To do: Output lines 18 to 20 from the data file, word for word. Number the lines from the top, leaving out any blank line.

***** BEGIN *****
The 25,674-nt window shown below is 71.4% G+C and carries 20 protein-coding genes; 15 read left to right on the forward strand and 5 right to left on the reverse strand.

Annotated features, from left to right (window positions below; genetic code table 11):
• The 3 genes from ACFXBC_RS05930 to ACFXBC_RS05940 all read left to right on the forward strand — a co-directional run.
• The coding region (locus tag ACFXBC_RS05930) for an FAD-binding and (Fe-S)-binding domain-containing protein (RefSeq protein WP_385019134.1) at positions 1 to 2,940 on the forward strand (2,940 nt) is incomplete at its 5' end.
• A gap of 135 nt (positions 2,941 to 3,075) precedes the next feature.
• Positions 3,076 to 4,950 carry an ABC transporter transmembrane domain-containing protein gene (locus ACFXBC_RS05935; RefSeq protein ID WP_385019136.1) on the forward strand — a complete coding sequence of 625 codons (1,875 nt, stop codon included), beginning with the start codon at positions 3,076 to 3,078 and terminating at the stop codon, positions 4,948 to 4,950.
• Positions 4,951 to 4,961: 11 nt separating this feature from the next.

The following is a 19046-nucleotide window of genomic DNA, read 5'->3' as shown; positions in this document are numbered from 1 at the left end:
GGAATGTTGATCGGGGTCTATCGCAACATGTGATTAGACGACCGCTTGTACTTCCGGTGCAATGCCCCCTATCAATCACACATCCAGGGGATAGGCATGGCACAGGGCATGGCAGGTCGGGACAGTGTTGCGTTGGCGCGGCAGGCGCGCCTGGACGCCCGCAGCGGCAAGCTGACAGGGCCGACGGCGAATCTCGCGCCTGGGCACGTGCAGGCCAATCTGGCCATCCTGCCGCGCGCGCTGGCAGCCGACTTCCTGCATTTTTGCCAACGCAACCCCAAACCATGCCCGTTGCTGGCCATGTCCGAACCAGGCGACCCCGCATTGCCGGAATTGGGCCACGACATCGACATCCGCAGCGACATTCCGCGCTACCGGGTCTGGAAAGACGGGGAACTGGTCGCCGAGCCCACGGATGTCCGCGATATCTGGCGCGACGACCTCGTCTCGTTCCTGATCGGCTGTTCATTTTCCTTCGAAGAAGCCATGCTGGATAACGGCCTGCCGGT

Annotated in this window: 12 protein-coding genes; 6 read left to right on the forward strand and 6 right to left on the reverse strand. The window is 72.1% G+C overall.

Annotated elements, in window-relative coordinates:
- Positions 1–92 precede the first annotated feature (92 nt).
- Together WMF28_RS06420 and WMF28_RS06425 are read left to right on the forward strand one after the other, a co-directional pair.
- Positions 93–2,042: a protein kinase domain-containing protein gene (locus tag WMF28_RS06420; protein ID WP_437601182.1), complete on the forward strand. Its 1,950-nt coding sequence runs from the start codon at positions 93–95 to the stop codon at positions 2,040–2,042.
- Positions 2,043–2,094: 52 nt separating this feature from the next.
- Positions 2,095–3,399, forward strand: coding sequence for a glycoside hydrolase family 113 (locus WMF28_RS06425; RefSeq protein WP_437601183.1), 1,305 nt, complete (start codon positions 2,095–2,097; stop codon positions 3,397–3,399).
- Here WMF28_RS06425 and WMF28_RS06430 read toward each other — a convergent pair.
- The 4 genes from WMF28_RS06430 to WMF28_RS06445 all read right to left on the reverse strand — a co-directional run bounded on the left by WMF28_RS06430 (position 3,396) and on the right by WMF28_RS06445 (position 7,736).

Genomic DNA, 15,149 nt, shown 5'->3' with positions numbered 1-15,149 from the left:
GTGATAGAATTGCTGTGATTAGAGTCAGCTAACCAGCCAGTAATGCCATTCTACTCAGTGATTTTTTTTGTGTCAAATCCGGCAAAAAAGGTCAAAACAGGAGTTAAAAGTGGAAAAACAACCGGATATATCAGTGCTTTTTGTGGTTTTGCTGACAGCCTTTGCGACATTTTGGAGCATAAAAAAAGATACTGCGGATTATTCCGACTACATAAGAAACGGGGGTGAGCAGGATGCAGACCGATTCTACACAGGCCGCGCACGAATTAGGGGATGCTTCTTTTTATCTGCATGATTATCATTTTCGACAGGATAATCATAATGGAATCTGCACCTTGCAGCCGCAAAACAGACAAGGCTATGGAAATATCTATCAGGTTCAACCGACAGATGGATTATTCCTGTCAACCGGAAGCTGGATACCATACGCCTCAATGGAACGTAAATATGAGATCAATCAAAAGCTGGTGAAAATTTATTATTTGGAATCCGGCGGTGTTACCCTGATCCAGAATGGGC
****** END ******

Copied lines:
- The 4 genes from WMF28_RS06430 to WMF28_RS06445 all read right to left on the reverse strand — a co-directional run bounded on the left by WMF28_RS06430 (position 3,396) and on the right by WMF28_RS06445 (position 7,736).

Genomic DNA, 15,149 nt, shown 5'->3' with positions numbered 1-15,149 from the left:
GTGATAGAATTGCTGTGATTAGAGTCAGCTAACCAGCCAGTAATGCCATTCTACTCAGTGATTTTTTTTGTGTCAAATCCGGCAAAAAAGGTCAAAACAGGAGTTAAAAGTGGAAAAACAACCGGATATATCAGTGCTTTTTGTGGTTTTGCTGACAGCCTTTGCGACATTTTGGAGCATAAAAAAAGATACTGCGGATTATTCCGACTACATAAGAAACGGGGGTGAGCAGGATGCAGACCGATTCTACACAGGCCGCGCACGAATTAGGGGATGCTTCTTTTTATCTGCATGATTATCATTTTCGACAGGATAATCATAATGGAATCTGCACCTTGCAGCCGCAAAACAGACAAGGCTATGGAAATATCTATCAGGTTCAACCGACAGATGGATTATTCCTGTCAACCGGAAGCTGGATACCATACGCCTCAATGGAACGTAAATATGAGATCAATCAAAAGCTGGTGAAAATTTATTATTTGGAATCCGGCGGTGTTACCCTGATCCAGAATGGGC